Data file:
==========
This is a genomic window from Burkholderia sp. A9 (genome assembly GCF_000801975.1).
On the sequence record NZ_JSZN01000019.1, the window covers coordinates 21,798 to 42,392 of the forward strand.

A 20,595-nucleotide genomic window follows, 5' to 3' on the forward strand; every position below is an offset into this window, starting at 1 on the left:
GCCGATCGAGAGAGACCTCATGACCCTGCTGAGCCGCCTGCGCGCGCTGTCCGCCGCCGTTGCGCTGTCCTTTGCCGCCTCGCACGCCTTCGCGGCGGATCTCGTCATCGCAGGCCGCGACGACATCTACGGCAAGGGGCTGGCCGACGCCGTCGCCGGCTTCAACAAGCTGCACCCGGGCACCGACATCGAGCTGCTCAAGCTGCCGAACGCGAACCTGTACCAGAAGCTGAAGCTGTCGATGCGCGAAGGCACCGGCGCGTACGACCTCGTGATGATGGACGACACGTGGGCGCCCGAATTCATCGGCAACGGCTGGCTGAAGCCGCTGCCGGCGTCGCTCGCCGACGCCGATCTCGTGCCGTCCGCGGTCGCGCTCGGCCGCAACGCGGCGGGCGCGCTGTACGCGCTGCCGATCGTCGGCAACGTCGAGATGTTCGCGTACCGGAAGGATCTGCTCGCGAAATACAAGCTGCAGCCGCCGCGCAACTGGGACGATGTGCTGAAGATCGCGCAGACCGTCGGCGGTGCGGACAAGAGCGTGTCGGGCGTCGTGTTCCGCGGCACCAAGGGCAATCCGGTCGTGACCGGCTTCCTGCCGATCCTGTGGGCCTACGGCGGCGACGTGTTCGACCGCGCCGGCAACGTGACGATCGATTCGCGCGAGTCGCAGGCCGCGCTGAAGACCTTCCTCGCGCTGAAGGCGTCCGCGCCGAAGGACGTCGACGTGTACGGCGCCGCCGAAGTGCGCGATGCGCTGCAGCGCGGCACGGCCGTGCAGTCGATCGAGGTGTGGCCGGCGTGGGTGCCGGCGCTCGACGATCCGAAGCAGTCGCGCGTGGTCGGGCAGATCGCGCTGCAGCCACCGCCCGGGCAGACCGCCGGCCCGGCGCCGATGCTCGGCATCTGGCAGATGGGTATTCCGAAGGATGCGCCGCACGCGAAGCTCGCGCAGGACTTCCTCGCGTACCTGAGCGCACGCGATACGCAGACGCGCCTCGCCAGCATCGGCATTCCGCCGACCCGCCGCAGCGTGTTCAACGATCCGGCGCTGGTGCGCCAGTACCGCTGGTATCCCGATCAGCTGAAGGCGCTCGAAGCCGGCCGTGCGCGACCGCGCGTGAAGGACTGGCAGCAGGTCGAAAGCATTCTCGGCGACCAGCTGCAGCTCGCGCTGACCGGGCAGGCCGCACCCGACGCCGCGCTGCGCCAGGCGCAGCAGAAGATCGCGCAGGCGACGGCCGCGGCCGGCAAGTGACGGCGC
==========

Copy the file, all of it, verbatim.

This is a genomic window from Burkholderia sp. A9 (genome assembly GCF_000801975.1).
On the sequence record NZ_JSZN01000019.1, the window covers coordinates 21,798 to 42,392 of the forward strand.

A 20,595-nucleotide genomic window follows, 5' to 3' on the forward strand; every position below is an offset into this window, starting at 1 on the left:
GCCGATCGAGAGAGACCTCATGACCCTGCTGAGCCGCCTGCGCGCGCTGTCCGCCGCCGTTGCGCTGTCCTTTGCCGCCTCGCACGCCTTCGCGGCGGATCTCGTCATCGCAGGCCGCGACGACATCTACGGCAAGGGGCTGGCCGACGCCGTCGCCGGCTTCAACAAGCTGCACCCGGGCACCGACATCGAGCTGCTCAAGCTGCCGAACGCGAACCTGTACCAGAAGCTGAAGCTGTCGATGCGCGAAGGCACCGGCGCGTACGACCTCGTGATGATGGACGACACGTGGGCGCCCGAATTCATCGGCAACGGCTGGCTGAAGCCGCTGCCGGCGTCGCTCGCCGACGCCGATCTCGTGCCGTCCGCGGTCGCGCTCGGCCGCAACGCGGCGGGCGCGCTGTACGCGCTGCCGATCGTCGGCAACGTCGAGATGTTCGCGTACCGGAAGGATCTGCTCGCGAAATACAAGCTGCAGCCGCCGCGCAACTGGGACGATGTGCTGAAGATCGCGCAGACCGTCGGCGGTGCGGACAAGAGCGTGTCGGGCGTCGTGTTCCGCGGCACCAAGGGCAATCCGGTCGTGACCGGCTTCCTGCCGATCCTGTGGGCCTACGGCGGCGACGTGTTCGACCGCGCCGGCAACGTGACGATCGATTCGCGCGAGTCGCAGGCCGCGCTGAAGACCTTCCTCGCGCTGAAGGCGTCCGCGCCGAAGGACGTCGACGTGTACGGCGCCGCCGAAGTGCGCGATGCGCTGCAGCGCGGCACGGCCGTGCAGTCGATCGAGGTGTGGCCGGCGTGGGTGCCGGCGCTCGACGATCCGAAGCAGTCGCGCGTGGTCGGGCAGATCGCGCTGCAGCCACCGCCCGGGCAGACCGCCGGCCCGGCGCCGATGCTCGGCATCTGGCAGATGGGTATTCCGAAGGATGCGCCGCACGCGAAGCTCGCGCAGGACTTCCTCGCGTACCTGAGCGCACGCGATACGCAGACGCGCCTCGCCAGCATCGGCATTCCGCCGACCCGCCGCAGCGTGTTCAACGATCCGGCGCTGGTGCGCCAGTACCGCTGGTATCCCGATCAGCTGAAGGCGCTCGAAGCCGGCCGTGCGCGACCGCGCGTGAAGGACTGGCAGCAGGTCGAAAGCATTCTCGGCGACCAGCTGCAGCTCGCGCTGACCGGGCAGGCCGCACCCGACGCCGCGCTGCGCCAGGCGCAGCAGAAGATCGCGCAGGCGACGGCCGCGGCCGGCAAGTGACGGCGC